Celebrating "Our School"
Vienna Elementary School gathers for completion of renovation and addition; reflects on 137-year history
In 1872, Vienna Elementary School was a wood frame structure with just two classrooms, facing a dirt road atop the place known in town as "Schoolhouse Hill."
On Friday, students, staff, and friends of the school gathered on that same hill to celebrate a massive 15,000 square foot addition and renovation of "Our School,"as Mayor Jane Seeman called it, featuring a new library and media center, a new cafeteria and kitchen, administrative offices, a music stage, and the welcomed absence of classroom trailers.
Though the building's changed throughout the years – one story, two stories, or, after a fire in 1919, no stories at all – the structure itself isn't what's kept the spirit of the longest continually operating school in Fairfax County alive for the past 137 years. It's the community that's grown up inside it, and rallied and thrived around it, Principal Jeanette Black said.
During the rededication and ribbon-cutting ceremony, during which Seeman honored the school with a historic marker from the Town of Vienna, it became clear just how many people had once called the school home. Several Town Council members had attended the school. Phyllis Pajardo, assistant superintendent for Fairfax County's Cluster II, said she started her teaching career there in 1981. Vienna resident Mayo Sturdevent Stunz, celebrating his 95th birthday on Friday by attending the ribbon cutting, had gone to the school at Vienna Elementary in the 1920s.
"Whether we're in the 19th century where we first began or the 21st century, you and the staff make our school a place to be proud of," Black said.
After the ceremony, the new library was filled with parents, grandparents, former students and teachers who admired the new space and reminisced about how the school has grown.
Karen Price, now the student registrar, was at the school in 1958, when students had to go outside in order to enter different classrooms, and came to watch movies on Saturdays in the old auditorium on the second floor.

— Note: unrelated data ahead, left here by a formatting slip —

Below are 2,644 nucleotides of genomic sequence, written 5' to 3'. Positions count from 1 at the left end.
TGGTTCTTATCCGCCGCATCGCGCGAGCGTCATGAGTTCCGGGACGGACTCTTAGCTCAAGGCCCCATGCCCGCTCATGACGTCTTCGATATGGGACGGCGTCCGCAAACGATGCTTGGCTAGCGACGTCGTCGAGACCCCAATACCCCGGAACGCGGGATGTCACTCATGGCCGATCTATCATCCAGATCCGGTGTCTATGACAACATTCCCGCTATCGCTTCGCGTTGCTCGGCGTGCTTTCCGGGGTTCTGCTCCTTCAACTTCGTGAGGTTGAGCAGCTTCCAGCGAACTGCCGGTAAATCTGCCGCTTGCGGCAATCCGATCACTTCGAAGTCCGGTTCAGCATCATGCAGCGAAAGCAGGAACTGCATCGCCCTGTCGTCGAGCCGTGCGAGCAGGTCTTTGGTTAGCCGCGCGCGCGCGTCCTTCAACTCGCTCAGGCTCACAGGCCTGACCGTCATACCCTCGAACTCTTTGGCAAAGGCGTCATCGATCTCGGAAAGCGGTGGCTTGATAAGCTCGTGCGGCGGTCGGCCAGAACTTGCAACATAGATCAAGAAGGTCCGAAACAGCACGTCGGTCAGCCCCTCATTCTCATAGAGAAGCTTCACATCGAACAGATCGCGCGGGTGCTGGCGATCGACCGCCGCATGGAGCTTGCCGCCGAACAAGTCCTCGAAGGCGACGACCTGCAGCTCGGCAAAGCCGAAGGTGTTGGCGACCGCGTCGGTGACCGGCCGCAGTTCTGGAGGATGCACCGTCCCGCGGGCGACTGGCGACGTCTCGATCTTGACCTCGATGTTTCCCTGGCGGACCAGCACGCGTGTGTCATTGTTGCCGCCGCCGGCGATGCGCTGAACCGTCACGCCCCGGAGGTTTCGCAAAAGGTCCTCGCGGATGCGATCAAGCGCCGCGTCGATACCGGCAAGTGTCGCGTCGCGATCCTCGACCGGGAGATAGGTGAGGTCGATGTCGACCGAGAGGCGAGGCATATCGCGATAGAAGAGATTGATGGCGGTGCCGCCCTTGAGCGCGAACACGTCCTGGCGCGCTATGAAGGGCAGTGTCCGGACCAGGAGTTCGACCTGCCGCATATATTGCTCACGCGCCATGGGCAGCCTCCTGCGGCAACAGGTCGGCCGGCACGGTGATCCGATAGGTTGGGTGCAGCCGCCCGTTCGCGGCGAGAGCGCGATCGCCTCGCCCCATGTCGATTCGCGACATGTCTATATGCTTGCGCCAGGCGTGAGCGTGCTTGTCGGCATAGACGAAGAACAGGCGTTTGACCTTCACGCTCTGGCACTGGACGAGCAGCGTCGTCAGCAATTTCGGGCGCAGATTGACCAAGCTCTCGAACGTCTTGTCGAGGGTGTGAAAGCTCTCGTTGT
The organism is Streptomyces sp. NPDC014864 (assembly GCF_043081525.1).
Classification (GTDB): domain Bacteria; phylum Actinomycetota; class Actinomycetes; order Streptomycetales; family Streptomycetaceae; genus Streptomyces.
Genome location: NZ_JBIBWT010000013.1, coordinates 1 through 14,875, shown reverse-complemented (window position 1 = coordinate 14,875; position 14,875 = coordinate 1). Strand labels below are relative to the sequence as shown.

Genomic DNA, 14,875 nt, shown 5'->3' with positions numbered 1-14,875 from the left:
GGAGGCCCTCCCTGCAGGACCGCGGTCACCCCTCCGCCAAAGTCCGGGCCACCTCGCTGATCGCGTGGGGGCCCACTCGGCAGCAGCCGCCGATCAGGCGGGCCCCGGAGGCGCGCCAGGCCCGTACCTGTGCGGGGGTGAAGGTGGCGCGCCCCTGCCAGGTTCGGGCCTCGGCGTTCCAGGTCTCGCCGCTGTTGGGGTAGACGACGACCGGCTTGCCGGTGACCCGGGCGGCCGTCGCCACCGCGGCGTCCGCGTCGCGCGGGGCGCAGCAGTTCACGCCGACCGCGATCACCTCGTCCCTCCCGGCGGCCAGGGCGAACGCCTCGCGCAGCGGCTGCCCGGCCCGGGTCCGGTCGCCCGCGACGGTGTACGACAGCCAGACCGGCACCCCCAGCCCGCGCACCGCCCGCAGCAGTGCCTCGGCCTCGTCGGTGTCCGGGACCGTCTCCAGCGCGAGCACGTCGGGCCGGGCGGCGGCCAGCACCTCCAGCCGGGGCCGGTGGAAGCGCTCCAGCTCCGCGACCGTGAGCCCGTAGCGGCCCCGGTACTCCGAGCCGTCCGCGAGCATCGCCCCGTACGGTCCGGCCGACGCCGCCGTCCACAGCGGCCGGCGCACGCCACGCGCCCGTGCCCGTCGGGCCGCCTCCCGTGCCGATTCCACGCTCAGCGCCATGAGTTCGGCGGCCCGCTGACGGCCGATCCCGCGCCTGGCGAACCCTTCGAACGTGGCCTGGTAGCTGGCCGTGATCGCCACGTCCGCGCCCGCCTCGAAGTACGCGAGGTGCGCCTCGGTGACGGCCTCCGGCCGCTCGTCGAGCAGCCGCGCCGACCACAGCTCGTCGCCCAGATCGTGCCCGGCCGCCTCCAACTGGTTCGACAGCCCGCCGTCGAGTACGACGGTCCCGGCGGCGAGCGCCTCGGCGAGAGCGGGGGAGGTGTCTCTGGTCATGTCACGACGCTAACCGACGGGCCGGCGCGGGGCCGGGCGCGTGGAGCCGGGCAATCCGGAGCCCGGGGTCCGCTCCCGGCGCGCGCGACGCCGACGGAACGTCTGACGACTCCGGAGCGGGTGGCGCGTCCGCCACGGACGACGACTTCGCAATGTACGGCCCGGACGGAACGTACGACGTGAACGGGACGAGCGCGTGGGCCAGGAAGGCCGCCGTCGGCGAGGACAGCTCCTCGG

"We'd go sled riding on the hill and watch the train come into town," said Price, whose three children all attended the school as well.
Simon "Sam" Savia and W. Roger Wood, both from the school's class of 1940, still remember when children came from Dunn Loring and Fairfax to attend class, by foot or the trolley that came down Maple Avenue.
They sat in the library on Friday morning with old pictures of the school from Wood's files, tracing the windows in them with a pen as they remembered where each grade held their classes: 1st grade in the bottom right rooms, 2nd and 3rd on the second floor.
Their basketball team wasn't very good, they said – because they had no gym – but their baseball team was "real good," Wood said, often beating the four other towns they played.
Wood's mother and uncle went to the school. Both men were in the service, and though Wood moved away for a while, they both made careers in Vienna and raised families. Wood got into the building business. Savia was an engineer and is still a member of the Vienna Volunteer Fire Department. The men's children attended the school as well.
Throughout all seven of the school's renovations, there are things that have disappeared, or changed, the men said. Savia helped move the original baseball field to where it stands today, but still remembers when the edge of the field came near the front steps – also where, he recalls, a classmate dropped a brick on his head from the roof above him. Wood remembers when the parking lot was paved over part of the old dirt diamond.
They may not recognize many parts of the school today, but they both agreed that there's one thing will likely always stay the same.
"I've been away, and seen things change, but I've never found a place better than Vienna," Wood said.